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Four years after 9/11, the backbone of the Islamic terrorist network is far from broken. Al Qaeda and its offshoots are fielding a second generation of terrorists — many of them Muslim immigrants and their offspring in the West. In “Defeating Jihad,” Serge Trifkovic outlines a comprehensive new strategy to defend the West against an enemy that increasingly threatens us from within. The first step, says Trifkovic, is to stop misidentifying the struggle we are in as a “War on Terrorism” — a phrase that confuses the enemy’s preferred technique (terrorism) with the enemy himself (resurgent Islam). As Trifkovic shows, only Islamic terrorism — that used by Muslims in pursuit of objectives inspired by Islamic teaching, tradition and historical practice — is a global phenomenon requiring a coordinated global response. Yet Trifkovic, the longtime foreign affairs editor of Chronicles magazine, argues against more military interventions abroad in favor of measures designed to keep us safe at home. “The victory will come not by conquering Mecca for America but by disengaging America from Mecca and by excluding Mecca from America. Eliminating the risk is impossible. Managing it wisely, resolutely, and permanently is something attainable.”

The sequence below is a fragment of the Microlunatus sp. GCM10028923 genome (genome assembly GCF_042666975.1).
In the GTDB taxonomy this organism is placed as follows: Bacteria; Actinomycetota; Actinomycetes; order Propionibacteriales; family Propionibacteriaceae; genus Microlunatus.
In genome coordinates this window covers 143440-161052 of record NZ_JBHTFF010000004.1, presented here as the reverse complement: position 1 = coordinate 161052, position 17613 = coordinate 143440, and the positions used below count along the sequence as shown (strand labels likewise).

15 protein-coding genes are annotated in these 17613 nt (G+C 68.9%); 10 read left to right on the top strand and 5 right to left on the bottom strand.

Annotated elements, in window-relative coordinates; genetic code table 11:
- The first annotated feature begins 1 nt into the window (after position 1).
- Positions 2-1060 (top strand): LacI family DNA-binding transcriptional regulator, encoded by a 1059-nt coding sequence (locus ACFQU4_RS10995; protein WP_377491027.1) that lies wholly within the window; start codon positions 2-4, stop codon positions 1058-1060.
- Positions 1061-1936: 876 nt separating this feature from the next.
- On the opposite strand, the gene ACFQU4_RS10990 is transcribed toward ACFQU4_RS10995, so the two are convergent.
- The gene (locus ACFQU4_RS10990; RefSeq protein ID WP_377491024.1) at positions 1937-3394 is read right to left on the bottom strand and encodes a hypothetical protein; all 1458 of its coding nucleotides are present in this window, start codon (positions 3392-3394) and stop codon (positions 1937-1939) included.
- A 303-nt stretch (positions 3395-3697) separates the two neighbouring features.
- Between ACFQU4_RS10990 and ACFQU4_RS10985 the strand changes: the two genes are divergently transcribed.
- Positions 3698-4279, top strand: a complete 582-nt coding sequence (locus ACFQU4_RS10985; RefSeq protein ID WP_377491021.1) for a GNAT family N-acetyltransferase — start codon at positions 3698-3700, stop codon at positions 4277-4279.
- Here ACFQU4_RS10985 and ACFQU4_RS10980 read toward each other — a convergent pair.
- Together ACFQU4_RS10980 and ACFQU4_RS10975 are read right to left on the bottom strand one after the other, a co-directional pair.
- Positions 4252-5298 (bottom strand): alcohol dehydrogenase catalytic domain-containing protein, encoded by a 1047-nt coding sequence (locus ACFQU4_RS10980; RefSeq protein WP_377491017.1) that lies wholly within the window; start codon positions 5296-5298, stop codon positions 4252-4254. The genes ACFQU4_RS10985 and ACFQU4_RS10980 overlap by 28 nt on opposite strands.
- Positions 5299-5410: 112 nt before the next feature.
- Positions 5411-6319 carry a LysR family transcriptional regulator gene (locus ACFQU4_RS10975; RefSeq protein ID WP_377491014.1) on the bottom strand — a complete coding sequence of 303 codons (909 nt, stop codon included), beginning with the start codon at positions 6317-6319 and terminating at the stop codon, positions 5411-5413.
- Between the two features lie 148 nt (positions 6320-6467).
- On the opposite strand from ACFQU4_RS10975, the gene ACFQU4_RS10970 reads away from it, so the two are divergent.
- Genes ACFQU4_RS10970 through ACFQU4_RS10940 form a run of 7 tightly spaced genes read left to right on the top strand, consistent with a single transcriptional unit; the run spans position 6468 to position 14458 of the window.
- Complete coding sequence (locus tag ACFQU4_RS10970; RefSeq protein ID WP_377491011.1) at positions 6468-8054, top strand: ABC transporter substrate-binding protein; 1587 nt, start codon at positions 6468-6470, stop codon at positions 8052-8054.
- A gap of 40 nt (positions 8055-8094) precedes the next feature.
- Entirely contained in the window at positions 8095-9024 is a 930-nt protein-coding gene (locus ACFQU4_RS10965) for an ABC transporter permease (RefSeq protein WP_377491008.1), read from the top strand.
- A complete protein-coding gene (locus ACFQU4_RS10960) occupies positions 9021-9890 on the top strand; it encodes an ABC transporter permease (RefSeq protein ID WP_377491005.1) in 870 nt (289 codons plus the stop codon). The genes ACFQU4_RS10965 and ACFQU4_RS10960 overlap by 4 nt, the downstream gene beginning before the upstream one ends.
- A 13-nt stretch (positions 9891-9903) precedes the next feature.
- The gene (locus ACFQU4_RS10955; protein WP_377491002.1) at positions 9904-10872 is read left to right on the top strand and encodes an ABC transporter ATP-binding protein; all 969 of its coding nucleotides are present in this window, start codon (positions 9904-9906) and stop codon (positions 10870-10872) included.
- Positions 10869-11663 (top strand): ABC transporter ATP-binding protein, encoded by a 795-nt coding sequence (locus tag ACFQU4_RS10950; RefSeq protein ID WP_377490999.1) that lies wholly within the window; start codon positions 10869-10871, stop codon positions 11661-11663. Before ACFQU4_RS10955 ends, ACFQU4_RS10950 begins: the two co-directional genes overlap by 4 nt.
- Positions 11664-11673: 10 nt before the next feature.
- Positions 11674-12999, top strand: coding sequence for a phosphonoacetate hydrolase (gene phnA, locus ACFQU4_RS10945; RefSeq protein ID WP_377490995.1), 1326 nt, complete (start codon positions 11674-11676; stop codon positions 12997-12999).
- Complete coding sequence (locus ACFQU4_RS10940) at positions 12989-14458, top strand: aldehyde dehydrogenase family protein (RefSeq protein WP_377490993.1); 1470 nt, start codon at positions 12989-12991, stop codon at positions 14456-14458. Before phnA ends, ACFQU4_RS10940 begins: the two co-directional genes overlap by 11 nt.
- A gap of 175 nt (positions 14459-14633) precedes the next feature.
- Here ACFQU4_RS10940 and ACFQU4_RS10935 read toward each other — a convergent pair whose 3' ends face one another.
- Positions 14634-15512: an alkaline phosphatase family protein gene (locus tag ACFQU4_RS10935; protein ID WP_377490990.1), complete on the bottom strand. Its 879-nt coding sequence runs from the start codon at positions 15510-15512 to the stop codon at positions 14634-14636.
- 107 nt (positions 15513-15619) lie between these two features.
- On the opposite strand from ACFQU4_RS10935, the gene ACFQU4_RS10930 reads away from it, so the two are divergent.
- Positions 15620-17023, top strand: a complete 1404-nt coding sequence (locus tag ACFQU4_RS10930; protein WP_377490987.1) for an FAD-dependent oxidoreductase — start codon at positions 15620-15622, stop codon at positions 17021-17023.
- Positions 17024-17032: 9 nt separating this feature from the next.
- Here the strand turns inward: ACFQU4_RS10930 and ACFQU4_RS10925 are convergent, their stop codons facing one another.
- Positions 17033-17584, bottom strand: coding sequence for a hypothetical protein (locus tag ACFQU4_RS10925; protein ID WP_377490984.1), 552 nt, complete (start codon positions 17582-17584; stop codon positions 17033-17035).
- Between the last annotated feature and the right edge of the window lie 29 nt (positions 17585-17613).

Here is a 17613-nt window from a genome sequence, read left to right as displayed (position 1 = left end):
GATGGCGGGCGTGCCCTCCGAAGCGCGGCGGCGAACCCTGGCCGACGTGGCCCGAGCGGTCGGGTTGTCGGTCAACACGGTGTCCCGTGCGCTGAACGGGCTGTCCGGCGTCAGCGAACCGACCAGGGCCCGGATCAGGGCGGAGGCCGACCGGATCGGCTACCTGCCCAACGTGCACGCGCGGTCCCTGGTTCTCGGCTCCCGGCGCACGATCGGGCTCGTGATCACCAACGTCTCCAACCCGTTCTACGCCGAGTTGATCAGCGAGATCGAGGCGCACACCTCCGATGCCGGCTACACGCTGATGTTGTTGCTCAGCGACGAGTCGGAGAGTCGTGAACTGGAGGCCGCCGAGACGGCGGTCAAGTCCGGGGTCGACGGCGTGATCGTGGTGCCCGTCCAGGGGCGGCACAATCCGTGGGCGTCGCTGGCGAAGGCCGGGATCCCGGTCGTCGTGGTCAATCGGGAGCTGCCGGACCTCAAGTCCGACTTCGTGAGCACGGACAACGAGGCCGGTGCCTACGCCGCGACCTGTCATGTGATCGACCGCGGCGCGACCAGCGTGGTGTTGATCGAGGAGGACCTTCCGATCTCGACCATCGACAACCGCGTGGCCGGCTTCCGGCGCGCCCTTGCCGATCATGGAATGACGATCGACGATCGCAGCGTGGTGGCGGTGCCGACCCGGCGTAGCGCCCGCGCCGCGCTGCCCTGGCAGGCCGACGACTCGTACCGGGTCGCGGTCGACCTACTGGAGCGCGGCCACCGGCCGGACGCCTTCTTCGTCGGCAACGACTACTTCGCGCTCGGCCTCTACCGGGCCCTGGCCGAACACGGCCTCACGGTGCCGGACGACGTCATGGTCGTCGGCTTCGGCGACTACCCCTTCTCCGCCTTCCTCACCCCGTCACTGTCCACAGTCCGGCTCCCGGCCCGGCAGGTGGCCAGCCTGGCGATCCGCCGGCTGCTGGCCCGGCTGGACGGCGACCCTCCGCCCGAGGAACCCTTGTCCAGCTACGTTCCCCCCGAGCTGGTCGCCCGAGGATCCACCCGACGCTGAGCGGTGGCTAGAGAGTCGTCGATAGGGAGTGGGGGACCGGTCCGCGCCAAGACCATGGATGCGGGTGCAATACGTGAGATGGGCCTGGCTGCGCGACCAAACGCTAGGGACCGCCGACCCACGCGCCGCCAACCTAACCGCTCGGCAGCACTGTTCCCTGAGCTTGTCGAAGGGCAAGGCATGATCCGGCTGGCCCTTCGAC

Hillary

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In “Can She Be Stopped? Hillary Clinton Will Be the Next President of the United States, Unless…,” John Podhoretz shows that Hillary’s plan to capture the White House is much further along than her enemies fear. He also destroys numerous comfortable myths about Clinton that conservatives cling to, including: She’s saddled with too many “high negatives” … She’s too liberal to get elected … “Clinton fatigue” will keep her out of the Oval Office. Podhoretz shows that despite the popularity of these ideas, they’re wrong on every count.